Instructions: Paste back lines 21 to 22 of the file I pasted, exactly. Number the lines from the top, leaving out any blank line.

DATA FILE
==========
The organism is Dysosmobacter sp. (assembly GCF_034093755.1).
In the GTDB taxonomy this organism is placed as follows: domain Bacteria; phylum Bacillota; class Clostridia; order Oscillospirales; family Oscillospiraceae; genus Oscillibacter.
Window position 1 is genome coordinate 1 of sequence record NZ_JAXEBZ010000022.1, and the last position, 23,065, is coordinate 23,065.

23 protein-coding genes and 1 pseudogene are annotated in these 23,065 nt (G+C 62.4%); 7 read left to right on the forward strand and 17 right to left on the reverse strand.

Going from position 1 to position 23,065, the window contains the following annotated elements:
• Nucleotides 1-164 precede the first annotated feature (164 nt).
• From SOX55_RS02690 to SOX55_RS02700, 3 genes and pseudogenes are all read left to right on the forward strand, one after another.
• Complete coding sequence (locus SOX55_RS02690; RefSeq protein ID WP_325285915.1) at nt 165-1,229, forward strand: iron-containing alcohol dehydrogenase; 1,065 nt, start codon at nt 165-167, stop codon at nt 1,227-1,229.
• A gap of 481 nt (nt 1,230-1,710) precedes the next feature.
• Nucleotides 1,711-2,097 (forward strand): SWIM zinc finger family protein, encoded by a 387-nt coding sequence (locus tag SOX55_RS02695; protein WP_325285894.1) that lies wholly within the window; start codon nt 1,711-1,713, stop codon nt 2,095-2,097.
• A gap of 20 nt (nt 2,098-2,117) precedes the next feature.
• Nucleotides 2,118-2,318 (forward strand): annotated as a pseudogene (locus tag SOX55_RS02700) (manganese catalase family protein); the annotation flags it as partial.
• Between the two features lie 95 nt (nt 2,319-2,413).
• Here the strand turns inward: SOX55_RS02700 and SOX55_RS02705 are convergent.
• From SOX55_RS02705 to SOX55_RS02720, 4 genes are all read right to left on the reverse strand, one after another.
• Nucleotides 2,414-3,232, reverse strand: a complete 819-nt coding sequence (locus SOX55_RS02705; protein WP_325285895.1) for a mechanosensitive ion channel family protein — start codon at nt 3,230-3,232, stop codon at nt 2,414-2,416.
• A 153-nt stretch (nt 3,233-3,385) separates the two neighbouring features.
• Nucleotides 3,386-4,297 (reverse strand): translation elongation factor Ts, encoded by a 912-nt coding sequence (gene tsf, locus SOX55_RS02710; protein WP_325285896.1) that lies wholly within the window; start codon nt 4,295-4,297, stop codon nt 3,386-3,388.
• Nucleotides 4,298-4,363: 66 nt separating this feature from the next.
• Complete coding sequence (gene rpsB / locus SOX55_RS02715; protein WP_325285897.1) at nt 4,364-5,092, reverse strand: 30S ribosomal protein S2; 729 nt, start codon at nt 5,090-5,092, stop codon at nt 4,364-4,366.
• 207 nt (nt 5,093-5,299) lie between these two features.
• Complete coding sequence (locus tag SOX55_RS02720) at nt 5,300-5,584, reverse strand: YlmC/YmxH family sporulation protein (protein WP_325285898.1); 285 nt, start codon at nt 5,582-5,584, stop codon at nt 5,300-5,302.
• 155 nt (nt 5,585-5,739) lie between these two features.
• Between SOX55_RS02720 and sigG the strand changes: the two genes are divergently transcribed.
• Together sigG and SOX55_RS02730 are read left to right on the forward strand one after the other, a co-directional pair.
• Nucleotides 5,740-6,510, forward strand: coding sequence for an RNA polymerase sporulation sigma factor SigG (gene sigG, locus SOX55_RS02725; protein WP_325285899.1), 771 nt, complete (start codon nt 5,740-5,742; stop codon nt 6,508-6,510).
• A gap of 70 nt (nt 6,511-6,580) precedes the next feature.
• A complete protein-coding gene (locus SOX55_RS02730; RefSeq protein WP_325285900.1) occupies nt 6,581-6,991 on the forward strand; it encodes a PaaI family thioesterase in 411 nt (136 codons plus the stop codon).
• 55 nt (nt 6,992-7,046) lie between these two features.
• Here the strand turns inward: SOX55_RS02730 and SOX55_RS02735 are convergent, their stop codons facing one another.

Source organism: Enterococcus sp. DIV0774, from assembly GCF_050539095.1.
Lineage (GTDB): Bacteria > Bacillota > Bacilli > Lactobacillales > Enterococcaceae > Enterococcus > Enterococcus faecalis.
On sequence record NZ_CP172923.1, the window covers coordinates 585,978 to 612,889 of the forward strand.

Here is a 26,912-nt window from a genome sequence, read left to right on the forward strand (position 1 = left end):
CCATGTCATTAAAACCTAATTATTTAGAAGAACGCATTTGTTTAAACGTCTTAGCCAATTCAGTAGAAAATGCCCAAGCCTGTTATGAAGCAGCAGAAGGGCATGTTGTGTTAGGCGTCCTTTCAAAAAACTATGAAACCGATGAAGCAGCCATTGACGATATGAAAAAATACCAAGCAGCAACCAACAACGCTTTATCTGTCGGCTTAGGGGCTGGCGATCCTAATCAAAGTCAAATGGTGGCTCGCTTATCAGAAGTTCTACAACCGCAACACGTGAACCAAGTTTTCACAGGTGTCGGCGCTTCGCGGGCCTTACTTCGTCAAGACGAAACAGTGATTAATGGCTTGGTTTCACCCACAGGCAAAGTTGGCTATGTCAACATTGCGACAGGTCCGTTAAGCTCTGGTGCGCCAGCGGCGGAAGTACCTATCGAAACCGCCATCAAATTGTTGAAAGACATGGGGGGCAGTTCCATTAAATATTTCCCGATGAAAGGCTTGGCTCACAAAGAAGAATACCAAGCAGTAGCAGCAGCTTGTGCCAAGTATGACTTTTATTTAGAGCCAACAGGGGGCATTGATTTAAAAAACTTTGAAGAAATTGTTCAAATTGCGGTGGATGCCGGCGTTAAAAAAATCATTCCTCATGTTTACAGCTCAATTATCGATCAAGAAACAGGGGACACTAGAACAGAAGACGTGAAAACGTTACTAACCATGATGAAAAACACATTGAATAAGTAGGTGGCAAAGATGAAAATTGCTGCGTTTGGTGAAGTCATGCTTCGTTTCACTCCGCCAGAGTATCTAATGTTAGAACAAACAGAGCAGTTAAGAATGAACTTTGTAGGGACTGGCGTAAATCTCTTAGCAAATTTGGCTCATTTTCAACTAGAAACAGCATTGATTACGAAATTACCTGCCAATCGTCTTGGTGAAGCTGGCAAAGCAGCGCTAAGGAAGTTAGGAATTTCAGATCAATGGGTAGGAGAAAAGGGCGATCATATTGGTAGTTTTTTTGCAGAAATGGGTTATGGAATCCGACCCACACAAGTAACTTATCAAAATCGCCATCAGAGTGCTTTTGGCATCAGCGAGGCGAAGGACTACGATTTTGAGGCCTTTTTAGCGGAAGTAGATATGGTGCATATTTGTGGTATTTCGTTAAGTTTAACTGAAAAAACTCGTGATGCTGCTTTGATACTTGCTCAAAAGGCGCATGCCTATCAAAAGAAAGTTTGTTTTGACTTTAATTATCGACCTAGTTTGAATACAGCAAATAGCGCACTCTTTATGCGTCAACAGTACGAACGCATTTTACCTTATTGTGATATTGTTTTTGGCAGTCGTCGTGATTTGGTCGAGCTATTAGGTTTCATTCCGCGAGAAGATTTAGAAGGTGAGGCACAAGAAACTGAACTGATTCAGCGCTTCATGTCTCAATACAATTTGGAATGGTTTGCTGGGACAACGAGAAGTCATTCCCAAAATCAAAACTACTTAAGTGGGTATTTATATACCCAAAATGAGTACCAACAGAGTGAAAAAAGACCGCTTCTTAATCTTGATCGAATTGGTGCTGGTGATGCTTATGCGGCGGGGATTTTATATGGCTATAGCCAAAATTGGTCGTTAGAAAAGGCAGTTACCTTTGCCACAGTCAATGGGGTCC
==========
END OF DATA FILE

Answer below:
• 207 nt (nt 5,093-5,299) lie between these two features.
• Complete coding sequence (locus tag SOX55_RS02720) at nt 5,300-5,584, reverse strand: YlmC/YmxH family sporulation protein (protein WP_325285898.1); 285 nt, start codon at nt 5,582-5,584, stop codon at nt 5,300-5,302.